Rush in, grab treasure, rush out, win. “I got this.” I thought to myself as I stood next to a few strangers who had also stepped up to the demo table next to me in the Direwolf Digital booth at PAX West. I shuffled up my deck of cards in the lighthearted dungeon runner Clank! and planned my course into the dungeon, towards one of the valuable Artifacts contained therein.
I got burnt to a crisp.
You see, a dragon lives inside Clank!‘s dungeon, and the dragon is none too pleased with adventurers who trespass into its domain, trying to make off with its treasures. It especially doesn’t like adventurers who try to make off with dragon eggs, which was my greatest undoing. I couldn’t stop myself from snatching up the valuable eggs, and the dragon rained hellfire onto me for it, burning me to death and putting me out of the game. I had a blast.
Clank! is an interesting mix of deckbuilding, racing, and points rush that has players competing against each other to score the most points by the end of the game. The game can end when someone manages to secure an Artifact and dash back out of the dungeon to safety with it, but often the game will end when the intrepid, if clumsy, adventurers meet a toasty, burn-y fate like I did.
What really makes Clank! stand out in the realm of deckbuilding games is the dungeon itself. The cards will generally give players currency to buy more cards, fight to take on various minor monsters that appear, or movement points. Those movement points allow players to slip, slide, explore, and stumble their way through the dungeon, room by room, in search of all of the best and most valuable goodies. Moving quickly is key, but making noise is very bad.
As players make noise, or Clank! as the game calls it, they must put cubes of their color onto the Clank! section of the board. The dragon, ever looming, can, and will, be triggered to breath fire by various cards and effects in the game. When it’s time for the dragon to exhale his killer breath, all of the cubes from the Clank! space are placed into a bag, and a certain number are drawn. If cubes of your color come out, you take damage. Take too much damage and you are dead.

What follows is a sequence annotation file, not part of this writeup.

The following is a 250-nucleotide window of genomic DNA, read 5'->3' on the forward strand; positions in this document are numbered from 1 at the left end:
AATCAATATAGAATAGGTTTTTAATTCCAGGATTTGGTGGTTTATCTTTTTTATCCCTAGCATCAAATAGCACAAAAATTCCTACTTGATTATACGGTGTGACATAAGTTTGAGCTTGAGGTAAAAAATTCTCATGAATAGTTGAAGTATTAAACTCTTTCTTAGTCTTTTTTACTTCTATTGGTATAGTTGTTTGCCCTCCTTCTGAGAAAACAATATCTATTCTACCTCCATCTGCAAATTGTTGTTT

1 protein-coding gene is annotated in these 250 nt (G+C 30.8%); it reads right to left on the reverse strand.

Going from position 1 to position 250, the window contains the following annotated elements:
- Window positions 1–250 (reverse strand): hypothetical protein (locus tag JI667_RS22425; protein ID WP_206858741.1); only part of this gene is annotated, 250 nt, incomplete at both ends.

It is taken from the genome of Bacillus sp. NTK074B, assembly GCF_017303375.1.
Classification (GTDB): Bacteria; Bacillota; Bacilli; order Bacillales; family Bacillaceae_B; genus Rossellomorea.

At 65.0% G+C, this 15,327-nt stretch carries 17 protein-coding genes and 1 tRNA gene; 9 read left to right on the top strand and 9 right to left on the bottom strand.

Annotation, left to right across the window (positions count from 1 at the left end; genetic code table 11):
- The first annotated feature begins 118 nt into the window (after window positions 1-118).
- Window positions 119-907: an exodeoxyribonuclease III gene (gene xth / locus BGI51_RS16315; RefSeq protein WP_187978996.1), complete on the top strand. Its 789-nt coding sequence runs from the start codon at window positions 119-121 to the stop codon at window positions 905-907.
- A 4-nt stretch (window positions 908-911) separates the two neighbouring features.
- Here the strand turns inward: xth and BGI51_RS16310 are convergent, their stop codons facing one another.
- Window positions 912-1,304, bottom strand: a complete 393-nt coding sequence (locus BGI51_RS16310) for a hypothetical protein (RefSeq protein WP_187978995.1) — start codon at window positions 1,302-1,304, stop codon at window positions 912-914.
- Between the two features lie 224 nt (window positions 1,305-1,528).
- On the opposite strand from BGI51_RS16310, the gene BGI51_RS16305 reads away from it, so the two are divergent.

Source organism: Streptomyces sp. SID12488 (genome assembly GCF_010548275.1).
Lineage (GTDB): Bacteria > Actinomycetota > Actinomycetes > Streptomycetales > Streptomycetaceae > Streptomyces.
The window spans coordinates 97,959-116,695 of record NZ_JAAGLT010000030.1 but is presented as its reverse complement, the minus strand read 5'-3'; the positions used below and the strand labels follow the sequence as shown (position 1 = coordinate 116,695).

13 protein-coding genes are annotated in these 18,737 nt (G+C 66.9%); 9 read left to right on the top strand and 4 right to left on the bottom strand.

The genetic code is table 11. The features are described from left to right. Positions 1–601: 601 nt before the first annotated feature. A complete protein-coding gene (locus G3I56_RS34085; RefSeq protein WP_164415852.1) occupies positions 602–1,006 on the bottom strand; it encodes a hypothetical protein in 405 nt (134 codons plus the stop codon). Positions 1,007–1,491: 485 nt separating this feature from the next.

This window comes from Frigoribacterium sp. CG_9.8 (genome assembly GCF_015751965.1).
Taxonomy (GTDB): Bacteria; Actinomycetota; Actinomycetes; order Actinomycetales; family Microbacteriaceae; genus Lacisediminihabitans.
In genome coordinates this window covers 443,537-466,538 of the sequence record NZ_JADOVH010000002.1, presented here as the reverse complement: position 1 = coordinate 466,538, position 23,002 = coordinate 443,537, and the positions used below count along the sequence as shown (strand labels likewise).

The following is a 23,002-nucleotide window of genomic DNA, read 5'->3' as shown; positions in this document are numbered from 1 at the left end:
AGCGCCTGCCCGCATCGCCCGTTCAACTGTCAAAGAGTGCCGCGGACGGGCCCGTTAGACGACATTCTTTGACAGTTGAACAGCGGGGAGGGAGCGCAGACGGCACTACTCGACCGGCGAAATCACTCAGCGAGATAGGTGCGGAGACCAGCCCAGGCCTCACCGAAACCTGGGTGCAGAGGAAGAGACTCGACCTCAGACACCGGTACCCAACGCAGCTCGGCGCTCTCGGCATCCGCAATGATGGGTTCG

The dungeon itself provides some hazards and obstacles that you have to deal with as well. Movement can be tricky, and there are different paths throughout that only go one way, are harder to move through, have deadly monsters, and even keys that you have to acquire to unlock them. The movement, hazards, and desire to grab as much loot as possible all need to be considered when deciding what cards to purchase and add to your deck. There are even cards that can be purchased that do nothing other than give you points at the end of the game but end up clogging up your deck as you purchase them.
The combination of deckbuilding and dungeon exploration work incredibly well together. The looming, ever present danger of the dragon provides a fun motivation to try to find a good balance between moving quickly and moving safely, and contrasts well with the motivation to outrace your opponents to the juiciest bits of treasure.
Even though I go torched, I had a great time with Clank!, and I’m looking forward to getting my hands on a copy so that I can redeem myself. Well, I’ll attempt to redeem myself, but knowing my tendencies, I’ll probably end up getting flambéed more often than not.
All images courtesy of Direwolf Digital.